I Stop Somewhere
PublisherSimon & Schuster Children's UK
Date Published18 April 2018
Price£ 7.99

I Stop Somewhere

by T.E. Carter

Ellie Frias is over the moon when rich, good-looking Caleb Breward takes an interest in her, but the fairytale romance soon turns to horror.


Ellie Frias is the sort of girl that very few people notice. She’s never stood out in the crowd, and that suits her just fine. She just wants to be accepted for herself. So when Caleb Brewer, the good-looking, confident son of a prominent local businessman, takes an interest in her, Ellie is flattered, and starts to fall in love with Caleb, despite his occasionally brusque and uncaring treatment of her. Ellie discovers how far Caleb and his brother are prepared to go for their kicks, and her disappearance rocks the small town.

No one knows that Ellie is still there. No one can see her. No one can hear her. But she can watch how events unfold after she goes missing and she is forced to watch other girls endure what she went through, powerless to help them – or herself.

I Stop Somewhere is told in the first person by Ellie herself, forcing the reader to feel what she feels in a strong, intimate portrayal of the consequences of rape and murder. Although Ellie herself is detached from subsequent events, lacking the ability to influence the fate of the other girls who are abused by Caleb and his brother, there is nothing detached about the visceral power of Ellie’s thoughts and the anger that threatens to consume her.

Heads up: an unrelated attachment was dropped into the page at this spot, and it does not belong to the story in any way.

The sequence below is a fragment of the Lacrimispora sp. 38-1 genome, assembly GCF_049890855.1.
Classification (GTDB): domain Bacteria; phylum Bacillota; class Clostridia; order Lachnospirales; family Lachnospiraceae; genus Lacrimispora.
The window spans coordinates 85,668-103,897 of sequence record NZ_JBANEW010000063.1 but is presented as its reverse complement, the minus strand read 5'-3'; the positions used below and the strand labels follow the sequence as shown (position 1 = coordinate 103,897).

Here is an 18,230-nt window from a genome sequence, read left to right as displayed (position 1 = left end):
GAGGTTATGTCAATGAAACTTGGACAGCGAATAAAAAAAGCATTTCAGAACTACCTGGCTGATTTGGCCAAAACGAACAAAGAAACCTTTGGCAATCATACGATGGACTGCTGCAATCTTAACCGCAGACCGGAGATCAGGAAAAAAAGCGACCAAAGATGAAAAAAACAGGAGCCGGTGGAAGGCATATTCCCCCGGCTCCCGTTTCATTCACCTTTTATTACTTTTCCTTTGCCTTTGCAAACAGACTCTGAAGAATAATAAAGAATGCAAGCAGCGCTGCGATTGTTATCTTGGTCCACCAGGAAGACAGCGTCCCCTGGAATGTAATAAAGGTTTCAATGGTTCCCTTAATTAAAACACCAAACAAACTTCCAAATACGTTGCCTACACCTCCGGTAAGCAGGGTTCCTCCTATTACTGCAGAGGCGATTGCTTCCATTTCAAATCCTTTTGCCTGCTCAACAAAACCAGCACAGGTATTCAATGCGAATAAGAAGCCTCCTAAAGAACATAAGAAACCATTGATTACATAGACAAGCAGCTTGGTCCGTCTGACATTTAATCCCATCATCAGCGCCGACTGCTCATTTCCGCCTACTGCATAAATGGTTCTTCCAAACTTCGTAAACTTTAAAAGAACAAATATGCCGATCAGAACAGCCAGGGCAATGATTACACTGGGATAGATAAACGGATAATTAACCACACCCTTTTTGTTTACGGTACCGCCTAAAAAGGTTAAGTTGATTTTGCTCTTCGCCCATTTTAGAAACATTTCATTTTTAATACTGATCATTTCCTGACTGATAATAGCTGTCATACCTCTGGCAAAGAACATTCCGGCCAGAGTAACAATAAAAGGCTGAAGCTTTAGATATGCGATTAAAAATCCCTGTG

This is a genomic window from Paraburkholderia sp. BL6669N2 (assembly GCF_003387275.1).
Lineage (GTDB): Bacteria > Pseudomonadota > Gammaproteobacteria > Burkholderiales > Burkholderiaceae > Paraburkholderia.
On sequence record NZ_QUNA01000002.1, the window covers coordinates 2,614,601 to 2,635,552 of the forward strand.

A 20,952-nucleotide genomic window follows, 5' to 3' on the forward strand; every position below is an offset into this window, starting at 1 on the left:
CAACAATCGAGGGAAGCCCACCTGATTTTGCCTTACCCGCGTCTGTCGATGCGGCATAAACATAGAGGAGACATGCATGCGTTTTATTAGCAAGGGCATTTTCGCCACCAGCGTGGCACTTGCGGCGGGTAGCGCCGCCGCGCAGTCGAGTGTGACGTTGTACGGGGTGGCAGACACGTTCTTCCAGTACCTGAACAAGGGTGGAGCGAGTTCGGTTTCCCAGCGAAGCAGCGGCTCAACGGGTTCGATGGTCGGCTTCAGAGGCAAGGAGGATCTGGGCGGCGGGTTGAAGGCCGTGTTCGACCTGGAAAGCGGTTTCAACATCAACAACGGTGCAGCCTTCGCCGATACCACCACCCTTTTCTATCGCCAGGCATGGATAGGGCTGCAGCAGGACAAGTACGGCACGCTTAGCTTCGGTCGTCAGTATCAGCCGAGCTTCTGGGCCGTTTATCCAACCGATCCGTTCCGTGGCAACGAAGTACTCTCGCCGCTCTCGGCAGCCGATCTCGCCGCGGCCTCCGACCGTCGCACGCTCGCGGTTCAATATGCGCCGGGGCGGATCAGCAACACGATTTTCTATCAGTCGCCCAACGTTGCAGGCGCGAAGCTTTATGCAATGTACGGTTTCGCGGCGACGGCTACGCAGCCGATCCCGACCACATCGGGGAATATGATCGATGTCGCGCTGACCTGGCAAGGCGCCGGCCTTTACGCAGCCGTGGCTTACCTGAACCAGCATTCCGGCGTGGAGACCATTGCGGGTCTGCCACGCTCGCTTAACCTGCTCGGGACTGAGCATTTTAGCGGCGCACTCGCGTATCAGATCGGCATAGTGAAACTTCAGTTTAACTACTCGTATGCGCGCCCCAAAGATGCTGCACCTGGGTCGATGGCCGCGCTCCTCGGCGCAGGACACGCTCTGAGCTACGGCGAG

The portrayal of Ellie’s father, tormented by the absence of closure, is very powerful. He brought up Ellie after she was abandoned by her mother, and his love for his daughter leaps off the page, even though his hopes are slowly fading. I just wanted everything to be all right for him, even though I knew there was no possibility of that.

TE Carter unflinchingly explores the difficult themes of abuse, rape and murder and demonstrates how much privilege counts when it comes to a police investigation, especially when set against Ellie’s far less advantaged background. At times, Caleb Breward seems almost untouchable, sheltered by his father’s wealth and connections.

Against that backdrop, it’s hard for Ellie to believe that his victims – including her – will ever get justice. Despite the sometimes dreamlike quality of the writing, this is no fairytale, and there are certainly no handsome princes or happy-ever-after endings. But there is hope, and ultimately, that’s what matters.

Reviewed 30 March 2019 by Linda Wilson